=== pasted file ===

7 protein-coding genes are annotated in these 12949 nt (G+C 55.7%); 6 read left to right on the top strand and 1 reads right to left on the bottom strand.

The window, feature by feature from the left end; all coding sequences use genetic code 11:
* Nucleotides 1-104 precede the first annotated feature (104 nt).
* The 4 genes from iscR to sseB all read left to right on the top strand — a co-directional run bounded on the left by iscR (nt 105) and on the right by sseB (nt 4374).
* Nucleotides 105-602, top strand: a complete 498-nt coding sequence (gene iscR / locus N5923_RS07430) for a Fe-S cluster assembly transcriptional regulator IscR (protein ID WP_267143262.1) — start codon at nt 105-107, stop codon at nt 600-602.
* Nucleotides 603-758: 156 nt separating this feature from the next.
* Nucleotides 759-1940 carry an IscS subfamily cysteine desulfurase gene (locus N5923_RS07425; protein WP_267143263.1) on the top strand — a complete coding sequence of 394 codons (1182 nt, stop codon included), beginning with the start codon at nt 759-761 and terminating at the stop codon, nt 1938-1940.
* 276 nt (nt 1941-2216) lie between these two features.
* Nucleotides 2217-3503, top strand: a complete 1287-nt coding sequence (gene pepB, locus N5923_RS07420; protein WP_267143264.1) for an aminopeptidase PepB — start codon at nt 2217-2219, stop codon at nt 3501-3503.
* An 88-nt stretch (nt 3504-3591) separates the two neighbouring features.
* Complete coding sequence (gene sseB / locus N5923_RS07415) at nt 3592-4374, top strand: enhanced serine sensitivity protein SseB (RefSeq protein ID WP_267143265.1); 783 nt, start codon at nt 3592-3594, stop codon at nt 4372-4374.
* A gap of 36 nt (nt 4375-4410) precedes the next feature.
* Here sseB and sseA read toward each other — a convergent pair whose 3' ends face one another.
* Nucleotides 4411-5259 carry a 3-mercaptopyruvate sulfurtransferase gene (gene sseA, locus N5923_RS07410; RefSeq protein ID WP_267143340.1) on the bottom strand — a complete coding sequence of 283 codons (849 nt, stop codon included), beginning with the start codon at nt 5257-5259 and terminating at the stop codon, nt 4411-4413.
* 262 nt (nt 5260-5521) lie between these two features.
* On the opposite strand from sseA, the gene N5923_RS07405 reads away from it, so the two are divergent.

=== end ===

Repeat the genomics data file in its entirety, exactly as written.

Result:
7 protein-coding genes are annotated in these 12949 nt (G+C 55.7%); 6 read left to right on the top strand and 1 reads right to left on the bottom strand.

The window, feature by feature from the left end; all coding sequences use genetic code 11:
* Nucleotides 1-104 precede the first annotated feature (104 nt).
* The 4 genes from iscR to sseB all read left to right on the top strand — a co-directional run bounded on the left by iscR (nt 105) and on the right by sseB (nt 4374).
* Nucleotides 105-602, top strand: a complete 498-nt coding sequence (gene iscR / locus N5923_RS07430) for a Fe-S cluster assembly transcriptional regulator IscR (protein ID WP_267143262.1) — start codon at nt 105-107, stop codon at nt 600-602.
* Nucleotides 603-758: 156 nt separating this feature from the next.
* Nucleotides 759-1940 carry an IscS subfamily cysteine desulfurase gene (locus N5923_RS07425; protein WP_267143263.1) on the top strand — a complete coding sequence of 394 codons (1182 nt, stop codon included), beginning with the start codon at nt 759-761 and terminating at the stop codon, nt 1938-1940.
* 276 nt (nt 1941-2216) lie between these two features.
* Nucleotides 2217-3503, top strand: a complete 1287-nt coding sequence (gene pepB, locus N5923_RS07420; protein WP_267143264.1) for an aminopeptidase PepB — start codon at nt 2217-2219, stop codon at nt 3501-3503.
* An 88-nt stretch (nt 3504-3591) separates the two neighbouring features.
* Complete coding sequence (gene sseB / locus N5923_RS07415) at nt 3592-4374, top strand: enhanced serine sensitivity protein SseB (RefSeq protein ID WP_267143265.1); 783 nt, start codon at nt 3592-3594, stop codon at nt 4372-4374.
* A gap of 36 nt (nt 4375-4410) precedes the next feature.
* Here sseB and sseA read toward each other — a convergent pair whose 3' ends face one another.
* Nucleotides 4411-5259 carry a 3-mercaptopyruvate sulfurtransferase gene (gene sseA, locus N5923_RS07410; RefSeq protein ID WP_267143340.1) on the bottom strand — a complete coding sequence of 283 codons (849 nt, stop codon included), beginning with the start codon at nt 5257-5259 and terminating at the stop codon, nt 4411-4413.
* 262 nt (nt 5260-5521) lie between these two features.
* On the opposite strand from sseA, the gene N5923_RS07405 reads away from it, so the two are divergent.